One year’s seeds seven year’s weeds
This little seedling of the Norway maple (Acer platanoides) is one of the small forest that germinates in my garden each spring. The maples are a constant reminder of the old chestnut (as in: saying) in the title.
Why would you get seven years of weeds from one year of seeds? One reason is that it’s a form of plant birth control.
Perennial plants live and reproduce for many years.
Therefore, to varying degrees, their seeds are genetically programmed not to germinate all at once. By having some seeds lie dormant for a few years, the species spreads the fruits of one year’s fertility over many. This ensures its survival should future seasons be less hospitable for reproduction.
Think about it; if every year, every single seed produced a fertile plant that lived for many years (each year, producing many seeds, every one of which produced a fertile plant, and so on), the species would overpopulate.
This prudence doesn’t only apply to weeds – remembering that “a weed” can simply be any plant growing in the wrong place.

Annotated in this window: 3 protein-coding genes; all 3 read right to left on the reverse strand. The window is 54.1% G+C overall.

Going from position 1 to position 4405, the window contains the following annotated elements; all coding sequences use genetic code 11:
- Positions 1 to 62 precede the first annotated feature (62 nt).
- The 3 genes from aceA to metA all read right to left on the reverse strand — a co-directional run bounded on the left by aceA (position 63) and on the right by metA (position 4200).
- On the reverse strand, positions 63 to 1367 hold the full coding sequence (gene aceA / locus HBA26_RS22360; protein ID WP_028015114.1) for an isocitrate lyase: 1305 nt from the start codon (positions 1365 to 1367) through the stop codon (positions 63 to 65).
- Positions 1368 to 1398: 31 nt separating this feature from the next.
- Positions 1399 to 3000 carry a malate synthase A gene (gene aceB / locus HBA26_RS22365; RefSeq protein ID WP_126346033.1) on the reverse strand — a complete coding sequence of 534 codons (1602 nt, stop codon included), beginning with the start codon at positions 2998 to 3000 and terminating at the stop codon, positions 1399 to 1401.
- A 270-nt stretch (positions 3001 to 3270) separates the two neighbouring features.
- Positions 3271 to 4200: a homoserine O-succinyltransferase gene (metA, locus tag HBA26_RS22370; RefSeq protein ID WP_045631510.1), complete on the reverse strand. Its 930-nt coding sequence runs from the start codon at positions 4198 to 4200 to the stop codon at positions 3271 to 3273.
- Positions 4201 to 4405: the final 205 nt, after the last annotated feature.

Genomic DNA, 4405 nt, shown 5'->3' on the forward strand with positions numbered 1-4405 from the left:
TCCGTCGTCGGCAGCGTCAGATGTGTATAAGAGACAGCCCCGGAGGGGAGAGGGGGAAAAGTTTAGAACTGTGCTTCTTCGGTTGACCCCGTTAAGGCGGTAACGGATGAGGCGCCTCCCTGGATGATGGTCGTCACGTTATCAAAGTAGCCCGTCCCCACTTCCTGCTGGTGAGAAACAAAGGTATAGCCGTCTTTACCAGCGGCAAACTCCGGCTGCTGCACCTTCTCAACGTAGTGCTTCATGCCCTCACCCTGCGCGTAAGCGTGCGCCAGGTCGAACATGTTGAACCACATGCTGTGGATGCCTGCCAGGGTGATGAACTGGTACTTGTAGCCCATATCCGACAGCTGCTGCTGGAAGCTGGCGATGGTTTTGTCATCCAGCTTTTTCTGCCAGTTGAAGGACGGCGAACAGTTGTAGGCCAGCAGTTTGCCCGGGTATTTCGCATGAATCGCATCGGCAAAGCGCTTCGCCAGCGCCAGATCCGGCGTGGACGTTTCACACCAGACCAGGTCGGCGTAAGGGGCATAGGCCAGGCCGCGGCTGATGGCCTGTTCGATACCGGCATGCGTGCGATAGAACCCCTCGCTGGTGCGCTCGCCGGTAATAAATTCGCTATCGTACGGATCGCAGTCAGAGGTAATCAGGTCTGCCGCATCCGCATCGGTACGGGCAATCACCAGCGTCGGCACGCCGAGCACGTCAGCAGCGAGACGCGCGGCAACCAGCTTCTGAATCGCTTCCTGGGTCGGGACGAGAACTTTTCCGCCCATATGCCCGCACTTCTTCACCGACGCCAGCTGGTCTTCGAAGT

If you like a flower, for example, but it self-seeds too abundantly, a solution is simple: don’t let it go to seed.
Deadhead the plant after blooming, before the seeds ripen. Some of the colonizing spring bulbs (such as the Scilla or Chionodoxa we posted about earlier) might fall into this category if you find them becoming a pest in your garden.
Or, if you’re disappointed when trying to start flowers from seed, be patient. Some seeds just take longer.
Others have to be helped along by techniques such as pre-soaking or by nicking the seed coat. The seed packet will recommend your best strategy for this. Don’t skip that step.
By the same token, if you’ve been weeding: don’t add ripe weed seeds to your compost pile, unless your pile gets hot enough to kill them.
Back to the Norway maple. It produces a truckload of viable seeds, meaning seeds that will sprout. (As an aside, the lovely native sugar maple, A. saccharum, is very stingy with its own – which has helped the Norways run rampant through our naturalized ravines.)
I can’t do anything about deadheading trees, and don’t have room to create a nice hot compost pile. Plus, my yearly mulch of uncomposted maple leaves will always contain seeds.
So I’ve developed another kind of patience, and learned to accept the seedlings. Pulling them up has become a perennial rite of spring. As I do, I fortify myself with this mantra: One year’s seeds…
One year’s seed is seven years’ weed
Who wants to spend hours bent double doing a job that will only need to be repeated in a matter of weeks? Well me, for one. Thanks to my strict Wisley training I find it difficult to concentrate on the greater picture when I know that there’s weeding to be done.